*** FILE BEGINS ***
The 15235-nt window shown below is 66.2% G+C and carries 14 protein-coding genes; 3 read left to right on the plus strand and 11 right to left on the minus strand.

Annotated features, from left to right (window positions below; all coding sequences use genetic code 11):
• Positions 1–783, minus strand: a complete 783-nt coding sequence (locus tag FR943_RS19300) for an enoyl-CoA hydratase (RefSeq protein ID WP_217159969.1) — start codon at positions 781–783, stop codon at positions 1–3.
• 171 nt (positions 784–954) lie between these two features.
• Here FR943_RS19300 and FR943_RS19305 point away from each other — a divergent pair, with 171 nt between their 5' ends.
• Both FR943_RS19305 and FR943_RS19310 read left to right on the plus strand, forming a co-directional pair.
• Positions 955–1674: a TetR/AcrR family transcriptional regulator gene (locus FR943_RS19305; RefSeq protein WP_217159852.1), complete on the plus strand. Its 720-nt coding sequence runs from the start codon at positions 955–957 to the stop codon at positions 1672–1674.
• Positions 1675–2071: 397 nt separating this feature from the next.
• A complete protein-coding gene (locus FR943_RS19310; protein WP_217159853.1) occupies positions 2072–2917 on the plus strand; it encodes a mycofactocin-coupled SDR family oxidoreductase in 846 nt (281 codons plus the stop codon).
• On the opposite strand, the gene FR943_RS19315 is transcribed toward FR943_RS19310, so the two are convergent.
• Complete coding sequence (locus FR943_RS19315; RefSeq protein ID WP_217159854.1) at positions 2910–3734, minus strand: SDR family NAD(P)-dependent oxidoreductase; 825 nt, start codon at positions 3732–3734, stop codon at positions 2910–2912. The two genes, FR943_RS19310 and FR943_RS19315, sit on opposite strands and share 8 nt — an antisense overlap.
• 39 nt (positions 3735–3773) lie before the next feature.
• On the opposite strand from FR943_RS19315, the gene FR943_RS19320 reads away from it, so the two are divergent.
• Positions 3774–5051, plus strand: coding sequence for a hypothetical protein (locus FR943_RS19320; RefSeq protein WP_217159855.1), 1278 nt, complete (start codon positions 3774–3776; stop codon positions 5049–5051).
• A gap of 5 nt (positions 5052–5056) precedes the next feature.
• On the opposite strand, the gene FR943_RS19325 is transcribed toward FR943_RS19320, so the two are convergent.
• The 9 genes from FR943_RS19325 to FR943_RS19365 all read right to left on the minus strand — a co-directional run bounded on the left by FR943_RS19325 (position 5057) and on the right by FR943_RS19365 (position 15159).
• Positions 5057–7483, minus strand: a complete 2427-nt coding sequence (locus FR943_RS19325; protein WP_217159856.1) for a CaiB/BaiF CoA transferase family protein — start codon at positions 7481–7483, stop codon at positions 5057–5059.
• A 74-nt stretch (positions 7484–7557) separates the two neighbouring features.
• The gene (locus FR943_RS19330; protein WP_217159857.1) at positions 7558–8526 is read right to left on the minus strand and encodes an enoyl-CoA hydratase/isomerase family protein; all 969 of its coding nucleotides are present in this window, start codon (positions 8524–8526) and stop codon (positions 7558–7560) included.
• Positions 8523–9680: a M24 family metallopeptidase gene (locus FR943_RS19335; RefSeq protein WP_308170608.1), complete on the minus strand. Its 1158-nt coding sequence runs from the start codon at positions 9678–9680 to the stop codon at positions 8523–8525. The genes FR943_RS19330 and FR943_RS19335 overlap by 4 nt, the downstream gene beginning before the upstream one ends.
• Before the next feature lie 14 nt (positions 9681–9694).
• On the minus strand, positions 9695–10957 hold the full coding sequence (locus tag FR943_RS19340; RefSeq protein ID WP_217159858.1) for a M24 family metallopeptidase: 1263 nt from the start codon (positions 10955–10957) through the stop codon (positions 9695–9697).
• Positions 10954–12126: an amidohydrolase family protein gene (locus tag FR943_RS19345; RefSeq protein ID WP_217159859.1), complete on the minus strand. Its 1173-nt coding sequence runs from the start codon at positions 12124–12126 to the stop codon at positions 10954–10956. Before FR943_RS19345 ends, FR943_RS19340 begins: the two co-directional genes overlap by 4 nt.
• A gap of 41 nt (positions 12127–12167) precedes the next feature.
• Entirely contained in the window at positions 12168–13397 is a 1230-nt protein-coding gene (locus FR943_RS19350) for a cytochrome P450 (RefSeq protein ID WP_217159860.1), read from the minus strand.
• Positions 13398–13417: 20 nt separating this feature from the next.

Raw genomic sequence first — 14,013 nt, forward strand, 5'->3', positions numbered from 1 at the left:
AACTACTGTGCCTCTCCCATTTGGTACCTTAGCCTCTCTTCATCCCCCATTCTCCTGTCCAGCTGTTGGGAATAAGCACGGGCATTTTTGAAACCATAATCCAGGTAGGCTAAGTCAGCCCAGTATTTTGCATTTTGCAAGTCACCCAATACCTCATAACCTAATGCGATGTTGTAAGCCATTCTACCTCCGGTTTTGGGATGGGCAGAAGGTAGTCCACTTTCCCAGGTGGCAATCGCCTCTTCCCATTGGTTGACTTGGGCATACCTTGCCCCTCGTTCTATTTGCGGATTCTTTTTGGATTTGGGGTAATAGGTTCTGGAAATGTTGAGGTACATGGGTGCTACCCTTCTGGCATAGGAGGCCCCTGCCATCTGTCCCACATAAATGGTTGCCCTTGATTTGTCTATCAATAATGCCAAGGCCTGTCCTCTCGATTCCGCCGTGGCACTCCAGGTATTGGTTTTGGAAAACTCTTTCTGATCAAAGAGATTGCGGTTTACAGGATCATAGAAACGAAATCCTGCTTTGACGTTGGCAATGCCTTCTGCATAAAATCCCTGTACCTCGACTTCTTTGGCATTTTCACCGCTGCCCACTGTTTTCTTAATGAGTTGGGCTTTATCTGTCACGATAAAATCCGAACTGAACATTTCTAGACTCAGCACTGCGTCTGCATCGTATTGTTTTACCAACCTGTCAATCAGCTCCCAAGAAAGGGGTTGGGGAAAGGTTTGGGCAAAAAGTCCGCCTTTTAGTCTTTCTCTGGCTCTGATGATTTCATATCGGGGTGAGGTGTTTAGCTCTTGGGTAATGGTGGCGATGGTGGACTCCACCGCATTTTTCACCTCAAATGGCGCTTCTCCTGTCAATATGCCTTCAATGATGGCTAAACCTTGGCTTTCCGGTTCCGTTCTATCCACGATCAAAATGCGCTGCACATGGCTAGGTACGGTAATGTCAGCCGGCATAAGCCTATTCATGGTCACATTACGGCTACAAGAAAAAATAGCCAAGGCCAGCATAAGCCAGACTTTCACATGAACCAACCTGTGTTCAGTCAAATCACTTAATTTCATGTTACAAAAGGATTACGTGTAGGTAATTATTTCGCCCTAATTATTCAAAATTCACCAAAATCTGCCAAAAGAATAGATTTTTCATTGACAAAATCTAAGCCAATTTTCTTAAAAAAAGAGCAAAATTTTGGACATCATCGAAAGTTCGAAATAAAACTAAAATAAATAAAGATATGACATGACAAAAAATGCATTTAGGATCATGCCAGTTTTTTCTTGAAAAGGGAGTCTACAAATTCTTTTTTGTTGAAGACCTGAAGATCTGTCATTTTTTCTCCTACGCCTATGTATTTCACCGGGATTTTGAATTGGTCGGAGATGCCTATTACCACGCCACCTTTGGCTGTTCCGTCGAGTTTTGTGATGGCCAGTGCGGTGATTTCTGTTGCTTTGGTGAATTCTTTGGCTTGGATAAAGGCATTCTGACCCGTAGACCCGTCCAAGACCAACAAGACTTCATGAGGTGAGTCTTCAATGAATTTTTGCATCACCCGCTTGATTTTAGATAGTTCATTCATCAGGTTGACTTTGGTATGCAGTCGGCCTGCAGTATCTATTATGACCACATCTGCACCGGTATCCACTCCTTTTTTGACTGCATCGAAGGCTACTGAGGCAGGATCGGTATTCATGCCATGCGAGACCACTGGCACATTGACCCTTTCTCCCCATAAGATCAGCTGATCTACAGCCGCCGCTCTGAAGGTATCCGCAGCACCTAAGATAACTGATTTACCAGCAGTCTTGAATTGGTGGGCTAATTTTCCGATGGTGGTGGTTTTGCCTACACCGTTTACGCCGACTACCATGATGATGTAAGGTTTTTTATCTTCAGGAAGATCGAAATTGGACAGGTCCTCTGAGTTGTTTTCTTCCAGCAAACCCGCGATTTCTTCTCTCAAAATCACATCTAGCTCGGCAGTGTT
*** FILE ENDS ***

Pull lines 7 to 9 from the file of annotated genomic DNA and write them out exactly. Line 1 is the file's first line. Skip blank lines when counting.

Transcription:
• Positions 955–1674: a TetR/AcrR family transcriptional regulator gene (locus FR943_RS19305; RefSeq protein WP_217159852.1), complete on the plus strand. Its 720-nt coding sequence runs from the start codon at positions 955–957 to the stop codon at positions 1672–1674.
• Positions 1675–2071: 397 nt separating this feature from the next.
• A complete protein-coding gene (locus FR943_RS19310; protein WP_217159853.1) occupies positions 2072–2917 on the plus strand; it encodes a mycofactocin-coupled SDR family oxidoreductase in 846 nt (281 codons plus the stop codon).